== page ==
A straightforward child custody case is rare. Family law is complicated because families are complicated. Every case is different, and every person’s circumstances will vary based on several factors. A family law attorney specializes in navigating the complexities of these cases and all that comes with them. After all, in a child custody case, a child’s future is on the line so there is a lot of responsibility on the system to ensure the best possible outcome for that child. If you’re involved in a child custody case in Michigan, you might want to better understand the process and delve into common issues. 

A Brief History of Child Custody Cases in the United States 

During a child custody case, an important dynamic plays out: the relationship between children, parents, and the state. This relationship is fundamental for society. Ideally, the less the state needs to step in, the better. There are moments, however, when the state must get involved and these involve cases of child custody, death of a parent, or other circumstances.

Over the years, custodial law has evolved and adapted to the times. Like much of our justice system, early child custody law borrowed from English Common Law. In the early days of English common law, fathers held the legal right to the custody of their children almost exclusively. They even owned their children’s wages and labor. This was the case in early colonial America, but that would begin to change around 1848. 

In the early 20th century, the tide had shifted the other direction, and custody was almost always given to the mothers—especially if it was young children involved. During this time, it was the women that predominantly stayed home to provide the heavy-lifting in childcare. Before the 1970s, for example, there seemed to be a well-accepted preference for mothers in custody cases.

Yet, around this time, when divorce became more prevalent, courts moved towards gender-neutral custody. In the eyes of most courts today—barring unique circumstances—whether you are the father or the mother, you have an equal legal right to visitation and to see your child.

Common Questions Regarding Child Custody Cases 

Child custody laws vary from state to state. Some of the laws have changed and evolved, as societies and family, dynamics have changed. Below are some of the most common questions revolving around Michigan child custody cases.

Do I have a right to parenting time? 

The law in Michigan allows parenting time for the non-custodial parent. The only way this can be denied is if the other parent/party demonstrates—through clear and compelling evidence—that that visitation would endanger the child.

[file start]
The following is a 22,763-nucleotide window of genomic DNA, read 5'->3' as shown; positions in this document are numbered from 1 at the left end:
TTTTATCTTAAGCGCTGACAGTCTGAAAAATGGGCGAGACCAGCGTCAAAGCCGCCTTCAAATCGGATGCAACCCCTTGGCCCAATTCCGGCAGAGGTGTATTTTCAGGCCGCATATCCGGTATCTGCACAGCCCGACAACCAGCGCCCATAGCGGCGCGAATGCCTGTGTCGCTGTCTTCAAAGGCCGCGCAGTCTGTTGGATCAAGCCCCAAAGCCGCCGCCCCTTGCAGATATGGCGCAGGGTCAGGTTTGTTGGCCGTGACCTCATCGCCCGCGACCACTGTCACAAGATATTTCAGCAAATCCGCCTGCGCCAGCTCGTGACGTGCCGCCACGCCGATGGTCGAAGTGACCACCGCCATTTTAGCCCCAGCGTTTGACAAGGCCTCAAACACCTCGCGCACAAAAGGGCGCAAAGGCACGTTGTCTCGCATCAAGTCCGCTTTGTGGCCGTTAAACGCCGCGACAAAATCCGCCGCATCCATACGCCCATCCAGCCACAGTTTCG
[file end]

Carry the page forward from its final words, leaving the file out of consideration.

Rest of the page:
What is Michigan’s view on joint custody?

Like many states, Michigan presumes that it is in a child’s best interest to have a quality relationship with both parents. If joint custody is agreed to by both parents, the court must abide—unless they deem it is not in the child’s best interest. 

How does the court create a parenting time schedule? 

If both parents agree to a parenting schedule, the court will adopt this schedule. If a schedule cannot be agreed upon by the parents, the court creates one. Common arrangements will see non-custodial parents having the children on alternate weekends or on holidays, but this can vary depending on circumstances.

Can a parent be denied child visitation because of unpaid child support?

No. The court sees visitation and child support as separate entities. While the court can take steps to ensure the payments are made, a parent will not necessarily be denied seeing their child because of this. 

Common Issues that Can Derail a Child Custody Case in Michigan 

When you are involved in a custody case, it’s not uncommon to run into snags or delays that prolong the final decision. Below are a few bad choices that lead to cases being derailed or moving against a parent’s favor.

  • Maligning the other parent before the child. While custody cases are often embroiled in emotion, tensions should not be taken out on the children. The court does not look lightly at parents who malign the other parent in front of the child. 
  • Not being honest. Throughout your case, it is important, to be honest with the court and with the other spouse. Lying about your circumstances, income, or any other deception will not bode well for you in the eyes of the court. 
  • Refusing to compromise or cooperate. Bad behavior or acting uncivilly towards the other parent, can work against you in a case. The court encourages both parents to come to amicable agreements and terms, but bad behavior and a reticence to cooperate can paint a parent in a negative light.
  • Avoid lashing out in public or on social media. In the world of social media, everything is fair game. Posting negative comments or emotionally-charged rants online or in public about the other spouse can also work against you in a child custody case.

Are You in a Custody Battle? Contact a Trusted Family Law Attorney to Guide You Through

Family law cases can be complicated and drawn out. There’s a lot on the line. We help you with the best possible outcome. A good family lawyer will walk you through the court process, explain what is expected, and help negotiate and fight on your behalf. If you have questions about a child custody case in Michigan, call Kecskes, Gadd & Parker today.

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